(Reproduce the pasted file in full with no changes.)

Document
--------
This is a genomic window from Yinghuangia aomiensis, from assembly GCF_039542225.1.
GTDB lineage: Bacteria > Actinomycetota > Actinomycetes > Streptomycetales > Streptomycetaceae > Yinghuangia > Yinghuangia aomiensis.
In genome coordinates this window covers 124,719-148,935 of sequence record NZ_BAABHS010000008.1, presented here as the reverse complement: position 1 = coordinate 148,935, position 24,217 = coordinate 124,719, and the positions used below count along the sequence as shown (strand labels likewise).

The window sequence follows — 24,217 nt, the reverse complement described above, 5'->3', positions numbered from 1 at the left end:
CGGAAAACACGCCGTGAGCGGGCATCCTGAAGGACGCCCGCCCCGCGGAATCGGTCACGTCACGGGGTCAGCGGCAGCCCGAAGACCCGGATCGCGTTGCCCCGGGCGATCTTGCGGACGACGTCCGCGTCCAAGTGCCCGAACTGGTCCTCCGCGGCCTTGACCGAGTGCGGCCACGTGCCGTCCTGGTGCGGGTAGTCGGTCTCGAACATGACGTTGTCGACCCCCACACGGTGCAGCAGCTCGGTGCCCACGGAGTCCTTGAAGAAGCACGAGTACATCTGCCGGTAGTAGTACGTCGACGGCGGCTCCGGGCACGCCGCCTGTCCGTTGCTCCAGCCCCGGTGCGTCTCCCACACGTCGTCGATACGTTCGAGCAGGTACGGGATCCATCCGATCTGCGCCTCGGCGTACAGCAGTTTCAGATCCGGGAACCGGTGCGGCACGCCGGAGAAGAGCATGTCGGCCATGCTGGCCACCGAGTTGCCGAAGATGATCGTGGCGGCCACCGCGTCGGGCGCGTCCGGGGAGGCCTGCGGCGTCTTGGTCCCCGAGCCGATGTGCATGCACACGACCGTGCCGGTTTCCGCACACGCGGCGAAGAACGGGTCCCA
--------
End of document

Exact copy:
This is a genomic window from Yinghuangia aomiensis, from assembly GCF_039542225.1.
GTDB lineage: Bacteria > Actinomycetota > Actinomycetes > Streptomycetales > Streptomycetaceae > Yinghuangia > Yinghuangia aomiensis.
In genome coordinates this window covers 124,719-148,935 of sequence record NZ_BAABHS010000008.1, presented here as the reverse complement: position 1 = coordinate 148,935, position 24,217 = coordinate 124,719, and the positions used below count along the sequence as shown (strand labels likewise).

The window sequence follows — 24,217 nt, the reverse complement described above, 5'->3', positions numbered from 1 at the left end:
CGGAAAACACGCCGTGAGCGGGCATCCTGAAGGACGCCCGCCCCGCGGAATCGGTCACGTCACGGGGTCAGCGGCAGCCCGAAGACCCGGATCGCGTTGCCCCGGGCGATCTTGCGGACGACGTCCGCGTCCAAGTGCCCGAACTGGTCCTCCGCGGCCTTGACCGAGTGCGGCCACGTGCCGTCCTGGTGCGGGTAGTCGGTCTCGAACATGACGTTGTCGACCCCCACACGGTGCAGCAGCTCGGTGCCCACGGAGTCCTTGAAGAAGCACGAGTACATCTGCCGGTAGTAGTACGTCGACGGCGGCTCCGGGCACGCCGCCTGTCCGTTGCTCCAGCCCCGGTGCGTCTCCCACACGTCGTCGATACGTTCGAGCAGGTACGGGATCCATCCGATCTGCGCCTCGGCGTACAGCAGTTTCAGATCCGGGAACCGGTGCGGCACGCCGGAGAAGAGCATGTCGGCCATGCTGGCCACCGAGTTGCCGAAGATGATCGTGGCGGCCACCGCGTCGGGCGCGTCCGGGGAGGCCTGCGGCGTCTTGGTCCCCGAGCCGATGTGCATGCACACGACCGTGCCGGTTTCCGCACACGCGGCGAAGAACGGGTCCCA